Then why did I stuff my face with all of them, in such a short amount of time, all at once, you ask? Because I’m just like that. Because I love junk food. And because while they weren’t the most delicious chips I’ve ever had, I still like chips and seaweed and I was hungry after work. So they were consumed, in mass, quickly.
The final recommendation: if I’m willing to eat slightly stale original Pringles (the only kind available in my little town), then I’ll be going for the seaweed flavor. Yeah, it’s not that seaweed-y, but I like the extra kick. So tentative, if you think your Pringles won’t be stale, then thumbs up on these.
But I’m in this teeny rural area, and it’s just safer to go with the tried and true sheets of dried seaweed when I need a snack. With the added bonus of having less saturated fat and costing almost a third less, it’s hard to imagine not snacking on dried seaweed. Delicious, cheap, not stale, a little healthy?
Sorry seaweed Pringles, in this case, you lose.
You can find me on the ABOFA Facebook Page or sign up for the email list, if you’d like!
Are you confused? Allow me to explain.
National Blog Posting Month, or NaBloPoMo, is organized by a site called BlogHer.com. The goal is pretty simple: post something new everyday. The serious writers among us may instead be participating in NaNoWriMo, or National Novel Writing Month, and kudos to them. I’ll be blogging.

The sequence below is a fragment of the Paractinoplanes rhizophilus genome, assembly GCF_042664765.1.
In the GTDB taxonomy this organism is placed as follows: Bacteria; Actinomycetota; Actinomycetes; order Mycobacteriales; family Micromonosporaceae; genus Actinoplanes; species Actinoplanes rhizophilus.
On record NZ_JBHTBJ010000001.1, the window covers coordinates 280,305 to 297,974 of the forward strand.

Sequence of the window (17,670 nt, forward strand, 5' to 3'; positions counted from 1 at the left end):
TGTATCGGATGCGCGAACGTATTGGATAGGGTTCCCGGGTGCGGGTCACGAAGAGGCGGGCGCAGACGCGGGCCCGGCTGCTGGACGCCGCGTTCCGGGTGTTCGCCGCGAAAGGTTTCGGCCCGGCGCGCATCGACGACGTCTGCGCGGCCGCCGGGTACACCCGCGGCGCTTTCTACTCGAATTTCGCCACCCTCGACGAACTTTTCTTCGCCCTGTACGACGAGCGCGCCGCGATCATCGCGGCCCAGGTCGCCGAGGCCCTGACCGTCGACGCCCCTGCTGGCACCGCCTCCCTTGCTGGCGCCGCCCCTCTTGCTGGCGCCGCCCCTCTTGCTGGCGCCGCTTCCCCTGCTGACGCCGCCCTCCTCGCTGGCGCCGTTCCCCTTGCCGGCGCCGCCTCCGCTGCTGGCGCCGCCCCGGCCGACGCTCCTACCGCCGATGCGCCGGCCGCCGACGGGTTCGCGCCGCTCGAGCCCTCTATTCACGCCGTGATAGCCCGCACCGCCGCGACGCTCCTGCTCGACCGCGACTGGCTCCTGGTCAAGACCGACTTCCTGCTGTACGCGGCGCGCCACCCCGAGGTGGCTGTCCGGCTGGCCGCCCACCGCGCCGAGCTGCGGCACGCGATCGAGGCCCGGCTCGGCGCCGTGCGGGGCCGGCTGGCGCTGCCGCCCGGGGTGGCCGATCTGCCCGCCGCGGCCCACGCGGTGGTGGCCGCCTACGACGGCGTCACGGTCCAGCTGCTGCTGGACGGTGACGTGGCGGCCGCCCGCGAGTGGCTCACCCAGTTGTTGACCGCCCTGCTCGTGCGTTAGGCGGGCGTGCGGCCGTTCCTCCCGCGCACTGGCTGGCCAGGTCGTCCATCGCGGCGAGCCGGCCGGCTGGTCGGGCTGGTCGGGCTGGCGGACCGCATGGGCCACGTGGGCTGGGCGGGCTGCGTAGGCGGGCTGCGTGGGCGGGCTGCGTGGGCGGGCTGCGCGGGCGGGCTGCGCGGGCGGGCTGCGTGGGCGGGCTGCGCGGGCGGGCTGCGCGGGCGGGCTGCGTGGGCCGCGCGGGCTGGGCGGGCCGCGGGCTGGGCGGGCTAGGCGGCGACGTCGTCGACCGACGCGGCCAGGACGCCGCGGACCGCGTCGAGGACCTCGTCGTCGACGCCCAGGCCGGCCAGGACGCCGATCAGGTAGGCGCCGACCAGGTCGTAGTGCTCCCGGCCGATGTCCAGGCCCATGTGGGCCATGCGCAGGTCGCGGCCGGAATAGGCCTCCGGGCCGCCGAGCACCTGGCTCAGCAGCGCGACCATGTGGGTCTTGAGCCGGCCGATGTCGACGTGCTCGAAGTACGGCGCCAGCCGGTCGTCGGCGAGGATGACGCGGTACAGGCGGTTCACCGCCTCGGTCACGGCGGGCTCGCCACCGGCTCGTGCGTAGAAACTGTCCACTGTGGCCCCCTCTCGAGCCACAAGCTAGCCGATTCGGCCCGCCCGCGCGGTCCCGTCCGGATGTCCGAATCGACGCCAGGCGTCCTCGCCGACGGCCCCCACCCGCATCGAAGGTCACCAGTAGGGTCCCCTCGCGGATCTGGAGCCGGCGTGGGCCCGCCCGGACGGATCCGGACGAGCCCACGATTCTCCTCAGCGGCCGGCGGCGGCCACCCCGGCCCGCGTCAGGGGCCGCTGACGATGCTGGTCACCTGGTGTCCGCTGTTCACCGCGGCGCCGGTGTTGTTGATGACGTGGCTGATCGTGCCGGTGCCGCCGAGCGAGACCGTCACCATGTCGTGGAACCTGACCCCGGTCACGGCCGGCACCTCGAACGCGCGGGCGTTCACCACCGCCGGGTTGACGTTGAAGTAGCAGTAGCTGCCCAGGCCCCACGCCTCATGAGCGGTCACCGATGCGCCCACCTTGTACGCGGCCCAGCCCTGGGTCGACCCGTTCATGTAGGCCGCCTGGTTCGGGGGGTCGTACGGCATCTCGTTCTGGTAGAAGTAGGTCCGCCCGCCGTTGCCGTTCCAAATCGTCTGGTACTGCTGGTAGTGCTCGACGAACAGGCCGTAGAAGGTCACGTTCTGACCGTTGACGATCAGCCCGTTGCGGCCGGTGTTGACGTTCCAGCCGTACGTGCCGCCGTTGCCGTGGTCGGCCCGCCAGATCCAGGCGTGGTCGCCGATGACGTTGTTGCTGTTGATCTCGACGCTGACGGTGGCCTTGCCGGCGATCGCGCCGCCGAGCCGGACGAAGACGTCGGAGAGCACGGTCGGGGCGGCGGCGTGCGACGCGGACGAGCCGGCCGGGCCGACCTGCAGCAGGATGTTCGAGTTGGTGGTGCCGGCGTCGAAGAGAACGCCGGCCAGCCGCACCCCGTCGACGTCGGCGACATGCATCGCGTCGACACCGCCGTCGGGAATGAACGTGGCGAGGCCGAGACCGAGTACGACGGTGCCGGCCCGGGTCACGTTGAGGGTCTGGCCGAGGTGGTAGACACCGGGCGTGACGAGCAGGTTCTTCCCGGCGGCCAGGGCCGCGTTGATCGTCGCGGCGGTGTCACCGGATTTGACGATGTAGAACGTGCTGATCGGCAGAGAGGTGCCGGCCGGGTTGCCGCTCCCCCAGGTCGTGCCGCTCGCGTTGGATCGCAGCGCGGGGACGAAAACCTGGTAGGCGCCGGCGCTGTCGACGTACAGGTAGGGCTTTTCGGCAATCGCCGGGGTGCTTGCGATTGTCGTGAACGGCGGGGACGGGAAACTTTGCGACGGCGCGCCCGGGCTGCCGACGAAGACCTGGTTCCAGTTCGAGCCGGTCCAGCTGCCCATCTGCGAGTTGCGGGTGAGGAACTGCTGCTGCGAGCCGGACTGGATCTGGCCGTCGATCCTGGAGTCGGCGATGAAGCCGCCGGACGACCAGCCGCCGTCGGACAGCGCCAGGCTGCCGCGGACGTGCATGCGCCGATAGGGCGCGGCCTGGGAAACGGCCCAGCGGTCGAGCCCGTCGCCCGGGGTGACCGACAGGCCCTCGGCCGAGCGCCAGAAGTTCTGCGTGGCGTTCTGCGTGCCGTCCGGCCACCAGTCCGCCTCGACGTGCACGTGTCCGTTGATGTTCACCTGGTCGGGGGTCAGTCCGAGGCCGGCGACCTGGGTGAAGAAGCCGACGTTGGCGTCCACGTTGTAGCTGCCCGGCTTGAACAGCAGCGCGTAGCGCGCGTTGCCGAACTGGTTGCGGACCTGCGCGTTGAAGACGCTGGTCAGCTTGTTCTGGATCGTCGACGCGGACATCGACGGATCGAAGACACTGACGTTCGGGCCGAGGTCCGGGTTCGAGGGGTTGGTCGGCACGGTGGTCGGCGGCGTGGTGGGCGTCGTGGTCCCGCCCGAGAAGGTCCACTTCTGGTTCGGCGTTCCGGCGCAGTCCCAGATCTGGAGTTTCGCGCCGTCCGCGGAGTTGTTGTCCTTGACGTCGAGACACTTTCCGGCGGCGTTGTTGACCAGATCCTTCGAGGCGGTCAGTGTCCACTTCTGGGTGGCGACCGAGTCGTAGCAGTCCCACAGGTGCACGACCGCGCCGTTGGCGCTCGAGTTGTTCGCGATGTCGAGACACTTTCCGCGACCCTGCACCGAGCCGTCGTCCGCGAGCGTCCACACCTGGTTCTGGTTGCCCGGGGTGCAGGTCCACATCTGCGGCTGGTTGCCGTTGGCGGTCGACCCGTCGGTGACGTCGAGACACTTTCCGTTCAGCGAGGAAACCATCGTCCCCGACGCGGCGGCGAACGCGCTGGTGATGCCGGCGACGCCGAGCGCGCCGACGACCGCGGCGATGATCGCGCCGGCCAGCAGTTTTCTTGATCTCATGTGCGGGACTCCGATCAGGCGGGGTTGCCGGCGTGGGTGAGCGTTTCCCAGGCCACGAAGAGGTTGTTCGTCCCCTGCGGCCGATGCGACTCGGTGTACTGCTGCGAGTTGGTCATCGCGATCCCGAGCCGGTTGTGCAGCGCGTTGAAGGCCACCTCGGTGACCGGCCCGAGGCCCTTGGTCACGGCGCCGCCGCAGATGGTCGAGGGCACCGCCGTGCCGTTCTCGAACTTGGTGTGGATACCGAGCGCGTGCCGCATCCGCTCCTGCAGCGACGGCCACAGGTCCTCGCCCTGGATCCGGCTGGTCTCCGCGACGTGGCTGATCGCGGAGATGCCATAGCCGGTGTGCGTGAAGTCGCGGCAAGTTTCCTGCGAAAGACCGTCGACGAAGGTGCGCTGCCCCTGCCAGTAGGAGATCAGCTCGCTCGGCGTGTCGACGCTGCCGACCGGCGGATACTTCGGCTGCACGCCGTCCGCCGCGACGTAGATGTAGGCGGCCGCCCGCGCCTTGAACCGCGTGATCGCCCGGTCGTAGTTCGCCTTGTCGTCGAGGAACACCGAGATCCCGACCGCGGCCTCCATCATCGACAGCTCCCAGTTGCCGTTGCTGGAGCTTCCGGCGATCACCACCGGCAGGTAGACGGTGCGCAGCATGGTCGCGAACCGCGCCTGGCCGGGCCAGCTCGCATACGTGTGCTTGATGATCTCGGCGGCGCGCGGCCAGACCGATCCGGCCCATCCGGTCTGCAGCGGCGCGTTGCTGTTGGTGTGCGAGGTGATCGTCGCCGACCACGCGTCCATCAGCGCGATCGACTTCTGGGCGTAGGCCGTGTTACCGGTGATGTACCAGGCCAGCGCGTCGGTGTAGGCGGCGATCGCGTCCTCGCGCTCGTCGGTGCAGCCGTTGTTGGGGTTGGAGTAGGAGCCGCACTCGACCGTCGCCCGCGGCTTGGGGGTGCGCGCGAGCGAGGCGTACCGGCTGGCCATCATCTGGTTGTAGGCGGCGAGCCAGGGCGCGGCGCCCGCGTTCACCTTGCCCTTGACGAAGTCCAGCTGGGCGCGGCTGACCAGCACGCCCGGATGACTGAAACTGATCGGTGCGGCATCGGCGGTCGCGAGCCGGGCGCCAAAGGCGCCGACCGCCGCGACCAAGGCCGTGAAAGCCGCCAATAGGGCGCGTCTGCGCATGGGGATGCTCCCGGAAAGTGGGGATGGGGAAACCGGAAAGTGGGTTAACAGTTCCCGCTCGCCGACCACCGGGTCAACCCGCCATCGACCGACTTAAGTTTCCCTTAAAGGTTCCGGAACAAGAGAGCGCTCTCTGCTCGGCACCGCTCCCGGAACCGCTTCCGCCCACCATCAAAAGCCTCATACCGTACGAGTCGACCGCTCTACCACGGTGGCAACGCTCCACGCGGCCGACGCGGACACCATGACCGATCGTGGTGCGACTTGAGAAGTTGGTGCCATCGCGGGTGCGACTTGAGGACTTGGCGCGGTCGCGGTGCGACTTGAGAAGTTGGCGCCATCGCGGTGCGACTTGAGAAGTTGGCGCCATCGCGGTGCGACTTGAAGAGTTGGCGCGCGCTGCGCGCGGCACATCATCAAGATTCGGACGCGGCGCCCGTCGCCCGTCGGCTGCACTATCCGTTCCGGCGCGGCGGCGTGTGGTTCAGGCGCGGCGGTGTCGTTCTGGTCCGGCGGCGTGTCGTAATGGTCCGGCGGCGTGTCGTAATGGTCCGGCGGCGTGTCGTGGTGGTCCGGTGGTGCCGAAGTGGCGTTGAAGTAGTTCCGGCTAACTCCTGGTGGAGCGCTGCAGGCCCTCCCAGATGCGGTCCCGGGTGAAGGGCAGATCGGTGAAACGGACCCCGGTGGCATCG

Coming up with new ideas everyday will be a stretch, particularly coming up with ideas worth expanding on. That’s one of the main reasons that I’m choosing to participate in this: it’ll exercise my brain, get me thinking about different things to write about and hopefully, in the long run, make me that much better of a blogger. I have a feeling I’ll be digging into the archives of my experiences, my semester abroad in Argentina or even as far back as my high school adventures in Austria. I’ve completely neglected talking about my three days in Northern Cyprus, back in January, and I’m sure there’s more material to find and work with. Interesting things are a-comin’.
So, get ready for a lot of blog posts! And get excited! If there’s anything specific you’d like me to write about this month, then please contact me. I’m sure I’ll be hurting for ideas at some point. (Blog prompts are available, but they’re more directed towards personal blogs.) In the meantime, sit back and relax while I do all the work.
Find me on the ABOFA Facebook Page or sign up for the email list, if you’d like!